Windows 2008 R2 server will not boot, may have been infected by virus

I have a major problem with both my network server (Win2008R2) as well as my Win7 workstation (although the workstation is up and running...I'm using it to enter this question).  The problem began on 2/15/2018 at around 10PM and the origin was either a virus or something I did myself (from a remote location).  The timing is what leans me in the direction of myself being the cause of this issue.  I had been out....had a few drinks....returned back and attempted to access the computer at approximately the time when the problem appears to have occurred.  That said, I can't rule out a virus since I've received some conflicting reports back from my customers who have been using my server over the past 8 months to connect to and work with a software application that I sold them and provide support for.  Now, let me get to the point.  My server will not boot into Windows, so, for all intents and purposes, the server is "dead" right now.  In my attempts to recover the server, I've realized that virtually every file on the computer has been "renamed" with the following appended string:


This is the reason my server won't boot since this "appended file extension" has effectively renamed every file on my C: partition including the boot files.  The same string has also been appended to certain files on the workstation that I'm currently using, but not to the same extent and seems to have affected only certain partitions on this workstation.  My primary concern here is the server (the workstation is secondary and, since it is operable, I can restore it back to an image copy I made of the operating system back in the end of December and most of the other partition's files I backup on a weekly basis so they can be recovered as well).  The server is obviously the most important part of my network and I depend on it for hosting my software application that my customers use on a daily basis.  Needless to say, this has already become a crisis and I need to recover as quickly as possible.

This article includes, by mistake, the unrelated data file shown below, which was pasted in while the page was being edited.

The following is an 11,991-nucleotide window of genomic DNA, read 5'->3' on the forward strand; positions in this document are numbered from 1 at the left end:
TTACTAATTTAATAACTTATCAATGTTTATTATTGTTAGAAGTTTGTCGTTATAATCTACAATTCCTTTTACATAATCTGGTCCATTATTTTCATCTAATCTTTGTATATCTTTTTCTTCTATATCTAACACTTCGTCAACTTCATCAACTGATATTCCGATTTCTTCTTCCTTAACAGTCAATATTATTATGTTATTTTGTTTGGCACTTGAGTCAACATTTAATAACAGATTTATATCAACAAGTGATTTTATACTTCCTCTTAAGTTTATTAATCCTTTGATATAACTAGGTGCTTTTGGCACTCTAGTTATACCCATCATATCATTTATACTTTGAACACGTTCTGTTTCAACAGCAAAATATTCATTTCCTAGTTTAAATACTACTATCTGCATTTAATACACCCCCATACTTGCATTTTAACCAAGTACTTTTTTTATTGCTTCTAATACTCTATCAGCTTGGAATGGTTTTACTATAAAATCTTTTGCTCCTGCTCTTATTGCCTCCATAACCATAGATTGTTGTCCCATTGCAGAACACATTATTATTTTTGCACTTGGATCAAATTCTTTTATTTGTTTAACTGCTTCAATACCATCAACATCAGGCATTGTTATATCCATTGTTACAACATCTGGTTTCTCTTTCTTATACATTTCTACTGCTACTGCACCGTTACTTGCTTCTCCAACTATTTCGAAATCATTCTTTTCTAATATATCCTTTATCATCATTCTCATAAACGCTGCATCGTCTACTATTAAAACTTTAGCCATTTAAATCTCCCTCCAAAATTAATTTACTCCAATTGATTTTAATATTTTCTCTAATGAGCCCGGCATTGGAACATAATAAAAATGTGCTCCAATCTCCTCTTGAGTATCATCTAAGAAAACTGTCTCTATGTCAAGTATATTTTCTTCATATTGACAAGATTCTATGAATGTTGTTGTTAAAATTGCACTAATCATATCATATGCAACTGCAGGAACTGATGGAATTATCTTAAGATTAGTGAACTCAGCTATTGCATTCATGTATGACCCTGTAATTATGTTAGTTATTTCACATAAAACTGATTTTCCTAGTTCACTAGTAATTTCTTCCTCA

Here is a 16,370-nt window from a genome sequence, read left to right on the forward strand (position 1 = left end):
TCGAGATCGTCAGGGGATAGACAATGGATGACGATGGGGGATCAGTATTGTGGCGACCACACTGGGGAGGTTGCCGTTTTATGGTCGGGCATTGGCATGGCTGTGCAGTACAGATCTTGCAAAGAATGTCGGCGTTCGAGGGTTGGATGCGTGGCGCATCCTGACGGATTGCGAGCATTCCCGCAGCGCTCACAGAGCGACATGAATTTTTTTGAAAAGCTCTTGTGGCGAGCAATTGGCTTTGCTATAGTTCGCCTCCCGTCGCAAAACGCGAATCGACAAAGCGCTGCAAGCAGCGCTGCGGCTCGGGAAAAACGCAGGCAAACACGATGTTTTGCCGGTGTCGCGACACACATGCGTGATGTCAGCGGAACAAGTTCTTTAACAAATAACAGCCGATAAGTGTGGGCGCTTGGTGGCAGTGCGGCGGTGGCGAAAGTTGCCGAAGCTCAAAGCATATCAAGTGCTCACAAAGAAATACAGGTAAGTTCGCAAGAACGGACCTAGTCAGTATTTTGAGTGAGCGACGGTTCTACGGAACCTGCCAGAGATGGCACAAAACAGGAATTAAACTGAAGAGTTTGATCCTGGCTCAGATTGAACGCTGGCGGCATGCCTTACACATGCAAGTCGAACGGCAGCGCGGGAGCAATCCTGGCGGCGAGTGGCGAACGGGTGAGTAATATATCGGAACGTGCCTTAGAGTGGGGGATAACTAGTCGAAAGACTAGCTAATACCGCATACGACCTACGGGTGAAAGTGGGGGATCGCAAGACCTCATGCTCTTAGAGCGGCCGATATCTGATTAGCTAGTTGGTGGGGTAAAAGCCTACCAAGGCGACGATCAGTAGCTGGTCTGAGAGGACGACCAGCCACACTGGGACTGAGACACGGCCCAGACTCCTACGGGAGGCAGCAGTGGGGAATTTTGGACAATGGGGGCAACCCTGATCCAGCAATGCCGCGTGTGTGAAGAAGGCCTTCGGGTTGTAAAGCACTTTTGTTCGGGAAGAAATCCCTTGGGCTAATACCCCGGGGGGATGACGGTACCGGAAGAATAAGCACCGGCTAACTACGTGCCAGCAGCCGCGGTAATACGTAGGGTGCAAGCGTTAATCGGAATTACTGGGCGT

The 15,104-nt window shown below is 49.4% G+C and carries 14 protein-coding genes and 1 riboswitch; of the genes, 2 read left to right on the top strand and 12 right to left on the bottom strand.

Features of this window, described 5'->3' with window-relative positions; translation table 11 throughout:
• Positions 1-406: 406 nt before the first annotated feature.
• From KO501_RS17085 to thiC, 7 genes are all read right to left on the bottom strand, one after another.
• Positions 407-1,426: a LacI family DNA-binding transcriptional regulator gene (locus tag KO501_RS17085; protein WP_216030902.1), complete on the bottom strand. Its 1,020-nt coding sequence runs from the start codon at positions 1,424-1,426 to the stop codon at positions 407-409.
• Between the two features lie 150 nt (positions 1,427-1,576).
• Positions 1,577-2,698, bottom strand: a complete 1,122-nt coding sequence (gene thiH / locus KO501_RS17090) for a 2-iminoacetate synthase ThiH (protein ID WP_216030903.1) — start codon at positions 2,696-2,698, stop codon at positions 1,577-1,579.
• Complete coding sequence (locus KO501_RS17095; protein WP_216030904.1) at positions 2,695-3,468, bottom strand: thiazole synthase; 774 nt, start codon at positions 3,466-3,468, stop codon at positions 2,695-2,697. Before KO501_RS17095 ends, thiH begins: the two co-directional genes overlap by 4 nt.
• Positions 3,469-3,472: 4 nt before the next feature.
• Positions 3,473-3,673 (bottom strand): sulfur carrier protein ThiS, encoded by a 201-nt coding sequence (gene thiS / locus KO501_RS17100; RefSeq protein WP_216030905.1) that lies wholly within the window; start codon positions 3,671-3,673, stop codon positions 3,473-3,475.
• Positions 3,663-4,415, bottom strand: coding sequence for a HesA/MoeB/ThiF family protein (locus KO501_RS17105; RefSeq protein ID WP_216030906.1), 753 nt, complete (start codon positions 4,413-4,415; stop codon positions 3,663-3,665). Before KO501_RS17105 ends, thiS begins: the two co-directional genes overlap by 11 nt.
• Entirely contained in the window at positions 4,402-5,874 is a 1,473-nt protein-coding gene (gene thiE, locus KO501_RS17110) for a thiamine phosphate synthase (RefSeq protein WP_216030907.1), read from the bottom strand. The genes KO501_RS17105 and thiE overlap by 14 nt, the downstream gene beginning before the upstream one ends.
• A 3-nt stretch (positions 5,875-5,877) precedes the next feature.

Any thoughts or suggestions will be deeply appreciated.  Help!
Jim KlocksinOwner, Data ArchitectsAsked:
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JohnBusiness Consultant (Owner)Commented:
the reason my server won't boot since this "appended file extension" has effectively renamed every file

You have been infected with Ransomware. So the only practical solution is to reinstall the server and restore the data from a good backup (not infected)
nociSoftware EngineerCommented:
IF you want to keep the bad harddisk for forensic/recovery use,  then first replace the disk with a fresh one (can be bigger as well) before restoring.
Before doing anything on the server besure to wipe the drive (complete drive, all partitions) from a readonly media. (rescue CD-rom etc.)
AND LABEL this disk as BAD/VIRUS/... etc. date/time/...

You should start restoring your backup and validate every step for updating to more recent ones.
Be sure the virus/ransomware is not on the (most) recent backups...  some virii (encryption type) will linger a few days/weeks before activating their payload.

success in recovering.
Maybe use various virusscanners to check media before restoring (i they can read the source).
Jim KlocksinOwner, Data ArchitectsAuthor Commented: